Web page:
Britton is of Filipino descent and says her influences include some Asian art. Britton builds most of her forms using the coil method, which results in surfaces that suggest adobe structures or layers of earth strata. The pieces are inspired by trees, sea shells, arches and canyons. She has many handsome figures on display. Some of the larger ones suggest truncated, antique statues, recently unearthed. Two pedestals feature a cluster of small-scale female nudes in relaxed poses. Britton's figures have been reduced to essential forms with sensual surfaces. She might build a figure out of coils and not entirely smooth that ribbed surface. In one instance, the coils suggest a rib cage. The only non clay piece consists of a cascade of locust pods dangling from a copper rod. The pods are not merely tied along a cord; they are wired in a complex pattern that makes the entire structure appear to flutter like a mass of dark birds. The title is "Flock."
Teresa Annas, (757) 446-2485, firstname.lastname@example.org
ARTS & ENTERTAINMENT
MARCH 12, 2010
BY: MICHAEL NORTON
Arts & Exhibits newsletter
Any environmental movement seems to ultimately gravitate towards some conception of the earth mother, and so it is especially appropriate that an exhibition focused on ecological concerns should feature the works of two women. Cross-References, currently on exhibit at ArtGallery, juxtaposes the works of two local artists at the vanguard of environmental art, May Britton and Manuela Mourão. Curator Lorrie Saunders brought Britton, the daughter of Filipino immigrants, and Mourão, a native of Portugal who teaches Comparative Literature at Old Dominion University, together for an extraordinary exhibition of new ways of creating as well as looking at art.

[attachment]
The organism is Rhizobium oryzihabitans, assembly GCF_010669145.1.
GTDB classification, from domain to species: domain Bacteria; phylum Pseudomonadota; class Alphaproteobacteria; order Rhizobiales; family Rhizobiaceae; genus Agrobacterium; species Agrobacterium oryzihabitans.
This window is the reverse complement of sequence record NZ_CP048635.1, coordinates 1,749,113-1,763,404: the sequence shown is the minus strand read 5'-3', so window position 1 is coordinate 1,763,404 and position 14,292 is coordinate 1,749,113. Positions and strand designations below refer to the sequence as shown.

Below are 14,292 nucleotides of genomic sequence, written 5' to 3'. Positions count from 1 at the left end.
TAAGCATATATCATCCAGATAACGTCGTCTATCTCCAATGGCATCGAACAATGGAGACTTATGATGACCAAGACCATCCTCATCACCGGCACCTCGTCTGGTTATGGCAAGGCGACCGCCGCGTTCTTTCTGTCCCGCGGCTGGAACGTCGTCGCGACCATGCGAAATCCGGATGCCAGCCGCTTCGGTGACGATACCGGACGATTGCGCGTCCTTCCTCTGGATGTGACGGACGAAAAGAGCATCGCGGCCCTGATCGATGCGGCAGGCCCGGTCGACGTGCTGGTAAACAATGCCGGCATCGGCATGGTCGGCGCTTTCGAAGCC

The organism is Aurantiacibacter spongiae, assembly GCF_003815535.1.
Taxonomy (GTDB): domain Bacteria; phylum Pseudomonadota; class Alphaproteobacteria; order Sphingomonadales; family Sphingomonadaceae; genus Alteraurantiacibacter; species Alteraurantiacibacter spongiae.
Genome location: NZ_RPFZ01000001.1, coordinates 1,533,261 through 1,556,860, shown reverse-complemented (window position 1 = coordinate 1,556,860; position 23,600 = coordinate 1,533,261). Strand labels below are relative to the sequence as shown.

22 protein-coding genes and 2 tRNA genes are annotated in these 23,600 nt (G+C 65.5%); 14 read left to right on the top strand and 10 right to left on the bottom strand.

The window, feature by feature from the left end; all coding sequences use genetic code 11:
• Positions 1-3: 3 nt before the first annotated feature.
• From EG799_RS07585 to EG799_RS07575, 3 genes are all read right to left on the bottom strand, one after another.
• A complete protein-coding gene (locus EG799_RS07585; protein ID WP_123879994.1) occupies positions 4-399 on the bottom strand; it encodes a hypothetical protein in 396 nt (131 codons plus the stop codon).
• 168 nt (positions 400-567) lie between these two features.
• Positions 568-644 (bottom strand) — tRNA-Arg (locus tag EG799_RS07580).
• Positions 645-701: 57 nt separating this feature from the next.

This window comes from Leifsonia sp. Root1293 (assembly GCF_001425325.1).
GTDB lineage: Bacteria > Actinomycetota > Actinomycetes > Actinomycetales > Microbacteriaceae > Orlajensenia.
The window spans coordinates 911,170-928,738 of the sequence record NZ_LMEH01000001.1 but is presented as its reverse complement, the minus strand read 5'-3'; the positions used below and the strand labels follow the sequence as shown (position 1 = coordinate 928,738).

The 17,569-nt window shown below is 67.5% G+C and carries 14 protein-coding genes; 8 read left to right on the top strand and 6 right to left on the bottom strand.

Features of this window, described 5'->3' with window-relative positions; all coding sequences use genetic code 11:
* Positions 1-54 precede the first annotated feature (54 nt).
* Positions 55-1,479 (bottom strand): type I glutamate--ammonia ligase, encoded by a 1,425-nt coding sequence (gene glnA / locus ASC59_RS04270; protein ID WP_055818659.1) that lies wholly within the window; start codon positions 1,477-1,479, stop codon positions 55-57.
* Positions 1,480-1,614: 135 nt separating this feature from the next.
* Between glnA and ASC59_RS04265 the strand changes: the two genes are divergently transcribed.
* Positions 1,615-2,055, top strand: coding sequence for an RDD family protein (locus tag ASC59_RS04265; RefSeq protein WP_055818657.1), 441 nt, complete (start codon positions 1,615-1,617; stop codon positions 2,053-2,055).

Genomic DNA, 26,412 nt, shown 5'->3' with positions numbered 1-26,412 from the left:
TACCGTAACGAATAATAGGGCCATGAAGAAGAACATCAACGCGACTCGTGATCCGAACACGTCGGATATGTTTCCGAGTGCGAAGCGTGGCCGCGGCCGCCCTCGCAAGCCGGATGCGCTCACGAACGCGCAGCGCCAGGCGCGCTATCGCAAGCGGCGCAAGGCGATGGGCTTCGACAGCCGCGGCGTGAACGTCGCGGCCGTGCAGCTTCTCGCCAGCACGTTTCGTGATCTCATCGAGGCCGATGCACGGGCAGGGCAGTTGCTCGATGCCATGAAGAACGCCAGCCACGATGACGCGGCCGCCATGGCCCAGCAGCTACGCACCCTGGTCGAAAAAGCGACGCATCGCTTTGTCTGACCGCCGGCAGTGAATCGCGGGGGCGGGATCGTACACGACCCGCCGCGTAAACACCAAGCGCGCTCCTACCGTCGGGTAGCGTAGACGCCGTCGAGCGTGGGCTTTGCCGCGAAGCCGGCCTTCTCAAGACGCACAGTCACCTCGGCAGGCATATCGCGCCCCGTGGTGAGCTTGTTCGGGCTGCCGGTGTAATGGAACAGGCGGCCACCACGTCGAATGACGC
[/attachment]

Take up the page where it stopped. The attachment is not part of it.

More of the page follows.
Walk into the gallery and you are welcomed by the wonderful aroma of cedar from installation pieces by May Britton, who produces art which represents "formal aesthetics expressed through the use of natural materials." Her work Foundation is the first piece that captivates as one enters the exhibition and, appropriately, lays the conceptual foundation for a series of sculptures representing the female form. Although largely realistic, the exaggerated elements of the female form, the breasts, womb and derriere, stretch the works to the point of abstraction. One could spend a lifetime looking at these captivating objects contemplating the line between abstraction and realism. The final piece on the tour is dissected horizontally, not unlike the classical divisions of the human body taught by the ancients to arrive at perfect proportions ("man is the measure of all things").
The most compelling of Britton's works, however is the second one encountered in the gallery: a natural sculpture of cedar which has been cross cut and reassembled at slightly different angles than the original log, leaving a spiraling work which invokes the double helix DNA, or the twisting of natural materials that forms so much of our manufactured world, the thread of life. The work has a magical effect, evoking different sensations depending on the angle viewed.
This work is complemented by a hanging of cedar crosscuts, Growth Pattern III, and two paintings by Manuela Mourão which evoke wood, a naturally decaying substance. The theme of Mourão's work for the show is the slow decay and degradation of nature. Her works Global Erosion and Blue Erosion II are the next objects encountered on the gallery two, confronting the viewer with a disintegrating globe and waters not teeming with life but cold and barren. Unlike the accusatory taunting of many environmental works, Mourão presents the inevitable atrophy. The sun will die. Wind and dust are natural corrosives. Red Lands, a collaborative effort between Mourão and Britton, evoke a world both bathed in warm sunset and parched by merciless rays.